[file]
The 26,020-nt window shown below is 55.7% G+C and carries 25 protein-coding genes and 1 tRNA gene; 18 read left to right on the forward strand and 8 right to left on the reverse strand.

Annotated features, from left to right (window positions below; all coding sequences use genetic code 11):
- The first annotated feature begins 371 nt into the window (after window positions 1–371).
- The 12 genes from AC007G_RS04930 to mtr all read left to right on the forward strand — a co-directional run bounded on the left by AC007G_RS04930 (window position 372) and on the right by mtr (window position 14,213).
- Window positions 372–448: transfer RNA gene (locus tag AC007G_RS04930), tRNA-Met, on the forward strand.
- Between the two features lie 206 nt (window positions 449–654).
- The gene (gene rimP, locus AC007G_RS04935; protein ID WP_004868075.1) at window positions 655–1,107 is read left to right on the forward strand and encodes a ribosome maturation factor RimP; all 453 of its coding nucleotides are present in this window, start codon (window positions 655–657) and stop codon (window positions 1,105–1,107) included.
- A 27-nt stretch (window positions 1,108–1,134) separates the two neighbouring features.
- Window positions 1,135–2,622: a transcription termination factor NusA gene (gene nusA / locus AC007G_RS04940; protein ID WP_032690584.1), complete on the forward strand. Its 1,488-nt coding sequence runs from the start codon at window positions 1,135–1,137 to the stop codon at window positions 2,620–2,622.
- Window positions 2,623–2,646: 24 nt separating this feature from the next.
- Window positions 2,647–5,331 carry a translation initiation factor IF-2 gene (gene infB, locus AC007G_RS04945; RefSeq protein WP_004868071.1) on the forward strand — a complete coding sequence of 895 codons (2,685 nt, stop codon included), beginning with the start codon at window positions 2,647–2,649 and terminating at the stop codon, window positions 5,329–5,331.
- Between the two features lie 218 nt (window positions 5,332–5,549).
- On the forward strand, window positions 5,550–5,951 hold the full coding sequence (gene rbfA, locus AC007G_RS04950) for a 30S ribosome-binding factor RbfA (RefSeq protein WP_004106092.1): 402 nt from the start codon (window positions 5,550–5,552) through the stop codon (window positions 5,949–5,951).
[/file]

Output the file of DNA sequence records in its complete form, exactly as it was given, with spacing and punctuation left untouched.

The 26,020-nt window shown below is 55.7% G+C and carries 25 protein-coding genes and 1 tRNA gene; 18 read left to right on the forward strand and 8 right to left on the reverse strand.

Annotated features, from left to right (window positions below; all coding sequences use genetic code 11):
- The first annotated feature begins 371 nt into the window (after window positions 1–371).
- The 12 genes from AC007G_RS04930 to mtr all read left to right on the forward strand — a co-directional run bounded on the left by AC007G_RS04930 (window position 372) and on the right by mtr (window position 14,213).
- Window positions 372–448: transfer RNA gene (locus tag AC007G_RS04930), tRNA-Met, on the forward strand.
- Between the two features lie 206 nt (window positions 449–654).
- The gene (gene rimP, locus AC007G_RS04935; protein ID WP_004868075.1) at window positions 655–1,107 is read left to right on the forward strand and encodes a ribosome maturation factor RimP; all 453 of its coding nucleotides are present in this window, start codon (window positions 655–657) and stop codon (window positions 1,105–1,107) included.
- A 27-nt stretch (window positions 1,108–1,134) separates the two neighbouring features.
- Window positions 1,135–2,622: a transcription termination factor NusA gene (gene nusA / locus AC007G_RS04940; protein ID WP_032690584.1), complete on the forward strand. Its 1,488-nt coding sequence runs from the start codon at window positions 1,135–1,137 to the stop codon at window positions 2,620–2,622.
- Window positions 2,623–2,646: 24 nt separating this feature from the next.
- Window positions 2,647–5,331 carry a translation initiation factor IF-2 gene (gene infB, locus AC007G_RS04945; RefSeq protein WP_004868071.1) on the forward strand — a complete coding sequence of 895 codons (2,685 nt, stop codon included), beginning with the start codon at window positions 2,647–2,649 and terminating at the stop codon, window positions 5,329–5,331.
- Between the two features lie 218 nt (window positions 5,332–5,549).
- On the forward strand, window positions 5,550–5,951 hold the full coding sequence (gene rbfA, locus AC007G_RS04950) for a 30S ribosome-binding factor RbfA (RefSeq protein WP_004106092.1): 402 nt from the start codon (window positions 5,550–5,552) through the stop codon (window positions 5,949–5,951).